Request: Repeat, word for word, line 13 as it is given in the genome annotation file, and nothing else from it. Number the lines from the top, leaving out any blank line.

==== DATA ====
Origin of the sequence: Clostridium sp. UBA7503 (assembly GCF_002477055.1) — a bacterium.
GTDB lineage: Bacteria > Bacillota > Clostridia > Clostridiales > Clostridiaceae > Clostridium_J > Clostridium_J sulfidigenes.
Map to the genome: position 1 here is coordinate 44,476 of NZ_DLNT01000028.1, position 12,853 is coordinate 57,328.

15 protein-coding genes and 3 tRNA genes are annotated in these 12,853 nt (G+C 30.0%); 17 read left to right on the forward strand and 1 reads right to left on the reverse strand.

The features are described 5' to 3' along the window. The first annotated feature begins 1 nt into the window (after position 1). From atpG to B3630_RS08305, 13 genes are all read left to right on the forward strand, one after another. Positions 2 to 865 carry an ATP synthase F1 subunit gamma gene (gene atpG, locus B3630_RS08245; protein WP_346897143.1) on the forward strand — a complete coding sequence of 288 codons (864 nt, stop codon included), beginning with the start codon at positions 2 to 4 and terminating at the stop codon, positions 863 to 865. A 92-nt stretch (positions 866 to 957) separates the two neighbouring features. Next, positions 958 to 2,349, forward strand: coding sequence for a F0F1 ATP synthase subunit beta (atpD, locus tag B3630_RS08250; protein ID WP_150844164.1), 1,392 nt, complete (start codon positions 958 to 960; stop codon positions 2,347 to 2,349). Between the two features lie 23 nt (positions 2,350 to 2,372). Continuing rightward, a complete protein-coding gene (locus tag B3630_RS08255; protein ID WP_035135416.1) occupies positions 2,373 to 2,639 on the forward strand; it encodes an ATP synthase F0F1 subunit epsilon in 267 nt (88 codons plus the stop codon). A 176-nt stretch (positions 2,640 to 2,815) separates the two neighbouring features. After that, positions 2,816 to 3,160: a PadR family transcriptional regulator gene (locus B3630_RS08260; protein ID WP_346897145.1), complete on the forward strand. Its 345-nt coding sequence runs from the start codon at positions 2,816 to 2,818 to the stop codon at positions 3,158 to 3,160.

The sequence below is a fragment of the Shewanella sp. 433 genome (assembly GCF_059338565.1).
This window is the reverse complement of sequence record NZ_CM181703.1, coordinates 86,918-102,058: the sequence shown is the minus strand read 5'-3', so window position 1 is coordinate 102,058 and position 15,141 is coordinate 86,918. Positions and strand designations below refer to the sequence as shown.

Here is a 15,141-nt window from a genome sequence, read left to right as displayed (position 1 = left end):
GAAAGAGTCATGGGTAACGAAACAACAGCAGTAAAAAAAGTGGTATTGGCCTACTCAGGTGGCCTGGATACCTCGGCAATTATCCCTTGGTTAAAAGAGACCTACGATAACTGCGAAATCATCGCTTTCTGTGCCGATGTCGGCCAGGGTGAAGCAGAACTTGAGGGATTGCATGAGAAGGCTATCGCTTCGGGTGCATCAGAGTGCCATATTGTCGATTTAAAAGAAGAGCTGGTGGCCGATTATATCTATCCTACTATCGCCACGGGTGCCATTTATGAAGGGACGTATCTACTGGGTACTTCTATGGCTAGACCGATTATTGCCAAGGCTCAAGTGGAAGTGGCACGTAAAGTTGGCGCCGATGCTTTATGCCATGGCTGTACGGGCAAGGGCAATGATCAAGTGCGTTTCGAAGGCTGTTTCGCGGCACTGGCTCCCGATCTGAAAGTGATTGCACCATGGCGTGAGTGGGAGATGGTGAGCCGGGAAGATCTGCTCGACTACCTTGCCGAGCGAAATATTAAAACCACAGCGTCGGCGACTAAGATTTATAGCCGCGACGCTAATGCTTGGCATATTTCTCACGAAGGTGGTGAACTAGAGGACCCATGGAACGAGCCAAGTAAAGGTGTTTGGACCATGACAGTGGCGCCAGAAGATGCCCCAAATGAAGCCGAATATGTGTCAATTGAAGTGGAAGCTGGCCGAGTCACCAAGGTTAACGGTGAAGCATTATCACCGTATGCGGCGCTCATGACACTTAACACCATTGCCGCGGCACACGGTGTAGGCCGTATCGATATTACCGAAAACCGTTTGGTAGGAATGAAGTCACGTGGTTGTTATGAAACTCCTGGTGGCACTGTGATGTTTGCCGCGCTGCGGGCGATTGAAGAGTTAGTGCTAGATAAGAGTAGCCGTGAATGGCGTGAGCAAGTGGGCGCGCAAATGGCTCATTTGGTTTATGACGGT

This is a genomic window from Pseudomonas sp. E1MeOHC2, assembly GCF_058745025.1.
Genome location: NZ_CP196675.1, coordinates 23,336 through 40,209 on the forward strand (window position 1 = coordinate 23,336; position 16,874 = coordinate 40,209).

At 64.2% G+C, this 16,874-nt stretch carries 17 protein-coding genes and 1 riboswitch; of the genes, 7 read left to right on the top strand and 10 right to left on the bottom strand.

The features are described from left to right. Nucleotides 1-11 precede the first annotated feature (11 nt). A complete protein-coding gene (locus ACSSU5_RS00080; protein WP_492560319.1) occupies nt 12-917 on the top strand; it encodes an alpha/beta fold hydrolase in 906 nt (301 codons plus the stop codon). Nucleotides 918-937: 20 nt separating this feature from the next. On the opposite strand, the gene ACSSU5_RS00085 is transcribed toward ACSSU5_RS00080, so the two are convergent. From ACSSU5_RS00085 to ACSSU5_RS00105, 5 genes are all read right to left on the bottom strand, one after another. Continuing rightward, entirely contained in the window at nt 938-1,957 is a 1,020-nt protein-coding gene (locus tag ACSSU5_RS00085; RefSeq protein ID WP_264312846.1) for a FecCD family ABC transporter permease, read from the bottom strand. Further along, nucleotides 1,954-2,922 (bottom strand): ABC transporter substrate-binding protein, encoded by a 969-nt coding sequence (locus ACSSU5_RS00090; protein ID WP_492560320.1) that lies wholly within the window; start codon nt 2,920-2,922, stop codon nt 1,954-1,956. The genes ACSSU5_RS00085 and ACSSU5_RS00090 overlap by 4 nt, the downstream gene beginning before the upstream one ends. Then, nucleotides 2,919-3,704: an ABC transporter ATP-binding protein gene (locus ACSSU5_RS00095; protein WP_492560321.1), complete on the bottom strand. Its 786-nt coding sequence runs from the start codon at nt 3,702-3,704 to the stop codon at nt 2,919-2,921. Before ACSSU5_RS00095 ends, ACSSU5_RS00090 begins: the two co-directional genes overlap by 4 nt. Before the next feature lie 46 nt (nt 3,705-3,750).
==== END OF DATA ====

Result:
The features are described from left to right. Nucleotides 1-11 precede the first annotated feature (11 nt). A complete protein-coding gene (locus ACSSU5_RS00080; protein WP_492560319.1) occupies nt 12-917 on the top strand; it encodes an alpha/beta fold hydrolase in 906 nt (301 codons plus the stop codon). Nucleotides 918-937: 20 nt separating this feature from the next. On the opposite strand, the gene ACSSU5_RS00085 is transcribed toward ACSSU5_RS00080, so the two are convergent. From ACSSU5_RS00085 to ACSSU5_RS00105, 5 genes are all read right to left on the bottom strand, one after another. Continuing rightward, entirely contained in the window at nt 938-1,957 is a 1,020-nt protein-coding gene (locus tag ACSSU5_RS00085; RefSeq protein ID WP_264312846.1) for a FecCD family ABC transporter permease, read from the bottom strand. Further along, nucleotides 1,954-2,922 (bottom strand): ABC transporter substrate-binding protein, encoded by a 969-nt coding sequence (locus ACSSU5_RS00090; protein ID WP_492560320.1) that lies wholly within the window; start codon nt 2,920-2,922, stop codon nt 1,954-1,956. The genes ACSSU5_RS00085 and ACSSU5_RS00090 overlap by 4 nt, the downstream gene beginning before the upstream one ends. Then, nucleotides 2,919-3,704: an ABC transporter ATP-binding protein gene (locus ACSSU5_RS00095; protein WP_492560321.1), complete on the bottom strand. Its 786-nt coding sequence runs from the start codon at nt 3,702-3,704 to the stop codon at nt 2,919-2,921. Before ACSSU5_RS00095 ends, ACSSU5_RS00090 begins: the two co-directional genes overlap by 4 nt. Before the next feature lie 46 nt (nt 3,705-3,750).